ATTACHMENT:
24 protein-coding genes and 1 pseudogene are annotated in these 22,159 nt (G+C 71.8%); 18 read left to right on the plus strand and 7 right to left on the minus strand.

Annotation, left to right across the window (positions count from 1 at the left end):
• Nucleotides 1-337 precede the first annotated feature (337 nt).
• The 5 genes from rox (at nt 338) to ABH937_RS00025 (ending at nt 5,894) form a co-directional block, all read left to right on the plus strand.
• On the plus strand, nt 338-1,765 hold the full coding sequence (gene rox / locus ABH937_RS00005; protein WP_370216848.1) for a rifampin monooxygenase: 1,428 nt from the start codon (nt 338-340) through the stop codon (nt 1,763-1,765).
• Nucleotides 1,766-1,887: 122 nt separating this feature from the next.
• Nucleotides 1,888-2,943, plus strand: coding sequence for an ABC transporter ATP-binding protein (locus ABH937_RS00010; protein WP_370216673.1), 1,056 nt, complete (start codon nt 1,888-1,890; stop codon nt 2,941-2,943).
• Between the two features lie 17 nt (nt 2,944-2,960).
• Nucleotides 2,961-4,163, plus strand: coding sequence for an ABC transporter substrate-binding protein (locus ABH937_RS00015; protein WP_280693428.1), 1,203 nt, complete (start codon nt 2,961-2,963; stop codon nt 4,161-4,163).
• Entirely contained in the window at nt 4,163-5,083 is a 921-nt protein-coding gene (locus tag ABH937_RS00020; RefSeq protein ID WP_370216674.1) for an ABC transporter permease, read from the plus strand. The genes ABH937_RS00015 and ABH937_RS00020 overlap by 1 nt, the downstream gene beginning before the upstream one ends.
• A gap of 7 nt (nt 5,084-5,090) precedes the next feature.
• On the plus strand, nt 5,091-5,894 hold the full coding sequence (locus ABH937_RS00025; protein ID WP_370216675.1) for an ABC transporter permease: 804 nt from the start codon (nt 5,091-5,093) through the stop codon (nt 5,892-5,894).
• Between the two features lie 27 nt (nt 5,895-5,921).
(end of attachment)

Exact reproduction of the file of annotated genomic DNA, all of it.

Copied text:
24 protein-coding genes and 1 pseudogene are annotated in these 22,159 nt (G+C 71.8%); 18 read left to right on the plus strand and 7 right to left on the minus strand.

Annotation, left to right across the window (positions count from 1 at the left end):
• Nucleotides 1-337 precede the first annotated feature (337 nt).
• The 5 genes from rox (at nt 338) to ABH937_RS00025 (ending at nt 5,894) form a co-directional block, all read left to right on the plus strand.
• On the plus strand, nt 338-1,765 hold the full coding sequence (gene rox / locus ABH937_RS00005; protein WP_370216848.1) for a rifampin monooxygenase: 1,428 nt from the start codon (nt 338-340) through the stop codon (nt 1,763-1,765).
• Nucleotides 1,766-1,887: 122 nt separating this feature from the next.
• Nucleotides 1,888-2,943, plus strand: coding sequence for an ABC transporter ATP-binding protein (locus ABH937_RS00010; protein WP_370216673.1), 1,056 nt, complete (start codon nt 1,888-1,890; stop codon nt 2,941-2,943).
• Between the two features lie 17 nt (nt 2,944-2,960).
• Nucleotides 2,961-4,163, plus strand: coding sequence for an ABC transporter substrate-binding protein (locus ABH937_RS00015; protein WP_280693428.1), 1,203 nt, complete (start codon nt 2,961-2,963; stop codon nt 4,161-4,163).
• Entirely contained in the window at nt 4,163-5,083 is a 921-nt protein-coding gene (locus tag ABH937_RS00020; RefSeq protein ID WP_370216674.1) for an ABC transporter permease, read from the plus strand. The genes ABH937_RS00015 and ABH937_RS00020 overlap by 1 nt, the downstream gene beginning before the upstream one ends.
• A gap of 7 nt (nt 5,084-5,090) precedes the next feature.
• On the plus strand, nt 5,091-5,894 hold the full coding sequence (locus ABH937_RS00025; protein ID WP_370216675.1) for an ABC transporter permease: 804 nt from the start codon (nt 5,091-5,093) through the stop codon (nt 5,892-5,894).
• Between the two features lie 27 nt (nt 5,895-5,921).